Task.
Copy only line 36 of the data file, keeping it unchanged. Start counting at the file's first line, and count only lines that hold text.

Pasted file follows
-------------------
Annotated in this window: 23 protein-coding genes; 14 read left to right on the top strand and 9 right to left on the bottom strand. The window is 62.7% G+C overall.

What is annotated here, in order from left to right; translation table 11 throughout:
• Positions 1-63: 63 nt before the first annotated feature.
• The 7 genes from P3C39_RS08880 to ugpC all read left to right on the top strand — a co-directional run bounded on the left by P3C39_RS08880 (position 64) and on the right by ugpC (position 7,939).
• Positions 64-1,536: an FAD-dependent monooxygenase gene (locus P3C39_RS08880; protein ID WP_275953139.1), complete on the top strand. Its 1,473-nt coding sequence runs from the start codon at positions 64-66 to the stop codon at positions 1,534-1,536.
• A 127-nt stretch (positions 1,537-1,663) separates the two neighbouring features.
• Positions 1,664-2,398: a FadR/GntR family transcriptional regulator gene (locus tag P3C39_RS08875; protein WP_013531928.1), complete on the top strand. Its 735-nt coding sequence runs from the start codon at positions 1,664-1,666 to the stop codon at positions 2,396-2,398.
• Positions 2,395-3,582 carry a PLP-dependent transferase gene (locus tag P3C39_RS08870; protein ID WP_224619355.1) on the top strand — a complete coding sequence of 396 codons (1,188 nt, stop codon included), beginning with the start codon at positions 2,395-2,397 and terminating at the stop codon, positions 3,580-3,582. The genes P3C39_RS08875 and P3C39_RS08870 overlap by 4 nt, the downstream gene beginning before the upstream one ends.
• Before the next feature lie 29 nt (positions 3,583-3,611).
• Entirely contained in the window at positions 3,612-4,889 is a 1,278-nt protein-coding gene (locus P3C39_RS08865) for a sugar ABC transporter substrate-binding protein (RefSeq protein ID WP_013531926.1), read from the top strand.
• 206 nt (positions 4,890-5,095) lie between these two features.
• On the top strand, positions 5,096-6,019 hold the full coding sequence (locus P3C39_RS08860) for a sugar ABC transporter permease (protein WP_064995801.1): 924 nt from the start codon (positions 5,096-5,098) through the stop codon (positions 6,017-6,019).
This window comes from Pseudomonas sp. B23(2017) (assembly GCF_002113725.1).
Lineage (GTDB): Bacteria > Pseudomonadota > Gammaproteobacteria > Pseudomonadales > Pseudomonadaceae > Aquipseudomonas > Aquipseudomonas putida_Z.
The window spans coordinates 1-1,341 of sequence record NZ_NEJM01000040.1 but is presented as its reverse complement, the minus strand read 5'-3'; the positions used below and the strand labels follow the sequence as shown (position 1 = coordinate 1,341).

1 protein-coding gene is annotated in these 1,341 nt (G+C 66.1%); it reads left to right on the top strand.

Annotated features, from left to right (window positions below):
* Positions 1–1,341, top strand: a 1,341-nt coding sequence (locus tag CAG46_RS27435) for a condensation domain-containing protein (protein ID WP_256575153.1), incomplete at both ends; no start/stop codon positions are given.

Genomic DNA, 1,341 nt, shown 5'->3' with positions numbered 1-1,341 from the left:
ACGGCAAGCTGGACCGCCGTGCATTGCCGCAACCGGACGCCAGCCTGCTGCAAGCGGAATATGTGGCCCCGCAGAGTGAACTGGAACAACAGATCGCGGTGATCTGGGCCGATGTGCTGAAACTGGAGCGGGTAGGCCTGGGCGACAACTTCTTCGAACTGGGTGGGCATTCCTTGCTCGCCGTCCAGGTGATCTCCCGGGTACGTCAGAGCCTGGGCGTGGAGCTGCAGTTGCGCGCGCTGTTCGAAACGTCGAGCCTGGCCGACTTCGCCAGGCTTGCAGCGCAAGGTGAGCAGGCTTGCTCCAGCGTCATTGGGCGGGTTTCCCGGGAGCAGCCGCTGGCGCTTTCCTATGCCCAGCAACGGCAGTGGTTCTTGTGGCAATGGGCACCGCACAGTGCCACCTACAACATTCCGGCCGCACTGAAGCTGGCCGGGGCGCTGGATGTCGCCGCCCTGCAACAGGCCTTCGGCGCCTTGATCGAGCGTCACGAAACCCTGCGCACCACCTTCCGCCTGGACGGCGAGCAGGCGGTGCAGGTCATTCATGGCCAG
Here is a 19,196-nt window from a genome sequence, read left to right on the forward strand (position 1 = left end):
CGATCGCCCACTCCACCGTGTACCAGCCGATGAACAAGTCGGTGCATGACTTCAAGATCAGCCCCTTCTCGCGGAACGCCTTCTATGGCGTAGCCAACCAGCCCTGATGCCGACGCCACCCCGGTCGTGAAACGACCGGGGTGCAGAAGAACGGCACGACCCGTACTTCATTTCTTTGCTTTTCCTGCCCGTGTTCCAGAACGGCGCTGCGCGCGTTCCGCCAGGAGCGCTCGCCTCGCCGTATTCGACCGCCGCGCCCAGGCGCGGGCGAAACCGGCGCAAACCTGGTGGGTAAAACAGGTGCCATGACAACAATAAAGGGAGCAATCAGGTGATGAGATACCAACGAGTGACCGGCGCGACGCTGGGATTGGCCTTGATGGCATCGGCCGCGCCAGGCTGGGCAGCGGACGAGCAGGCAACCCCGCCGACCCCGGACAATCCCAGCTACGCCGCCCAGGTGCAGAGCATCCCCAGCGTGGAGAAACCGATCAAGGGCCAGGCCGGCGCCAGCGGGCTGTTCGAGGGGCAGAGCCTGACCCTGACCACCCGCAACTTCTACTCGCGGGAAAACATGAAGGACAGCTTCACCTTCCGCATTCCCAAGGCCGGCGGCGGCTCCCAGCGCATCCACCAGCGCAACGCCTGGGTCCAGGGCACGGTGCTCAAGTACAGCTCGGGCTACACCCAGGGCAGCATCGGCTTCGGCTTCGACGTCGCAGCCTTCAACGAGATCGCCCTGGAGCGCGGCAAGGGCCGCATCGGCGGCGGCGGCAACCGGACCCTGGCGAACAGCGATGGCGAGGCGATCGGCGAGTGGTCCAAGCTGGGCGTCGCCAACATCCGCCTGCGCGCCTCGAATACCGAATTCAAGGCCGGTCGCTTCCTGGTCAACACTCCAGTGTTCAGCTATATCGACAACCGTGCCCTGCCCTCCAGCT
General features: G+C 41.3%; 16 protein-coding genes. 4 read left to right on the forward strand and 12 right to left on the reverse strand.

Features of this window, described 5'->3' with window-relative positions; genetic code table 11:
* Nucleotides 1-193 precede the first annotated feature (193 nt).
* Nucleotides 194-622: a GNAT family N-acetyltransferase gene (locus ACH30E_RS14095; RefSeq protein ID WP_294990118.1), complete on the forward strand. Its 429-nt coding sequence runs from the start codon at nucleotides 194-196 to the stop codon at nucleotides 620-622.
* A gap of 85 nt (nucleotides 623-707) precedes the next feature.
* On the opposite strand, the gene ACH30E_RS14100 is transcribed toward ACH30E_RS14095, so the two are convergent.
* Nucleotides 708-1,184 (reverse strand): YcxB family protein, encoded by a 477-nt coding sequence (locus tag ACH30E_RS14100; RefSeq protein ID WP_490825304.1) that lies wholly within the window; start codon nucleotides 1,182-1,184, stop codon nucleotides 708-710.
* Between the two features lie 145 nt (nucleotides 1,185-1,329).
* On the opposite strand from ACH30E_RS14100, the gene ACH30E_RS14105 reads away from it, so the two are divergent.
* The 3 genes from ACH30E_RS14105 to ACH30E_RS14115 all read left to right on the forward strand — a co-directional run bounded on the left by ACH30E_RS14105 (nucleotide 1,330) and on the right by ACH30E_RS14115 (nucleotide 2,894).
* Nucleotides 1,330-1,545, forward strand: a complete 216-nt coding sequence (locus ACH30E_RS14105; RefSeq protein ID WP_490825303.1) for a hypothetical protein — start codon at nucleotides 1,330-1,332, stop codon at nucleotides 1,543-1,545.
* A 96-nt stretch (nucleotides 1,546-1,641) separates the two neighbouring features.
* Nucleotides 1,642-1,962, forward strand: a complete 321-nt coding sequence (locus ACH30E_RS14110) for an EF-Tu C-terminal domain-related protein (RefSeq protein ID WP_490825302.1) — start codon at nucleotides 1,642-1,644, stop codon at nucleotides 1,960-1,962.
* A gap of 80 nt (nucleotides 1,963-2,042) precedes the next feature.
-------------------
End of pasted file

* A gap of 80 nt (nucleotides 1,963-2,042) precedes the next feature.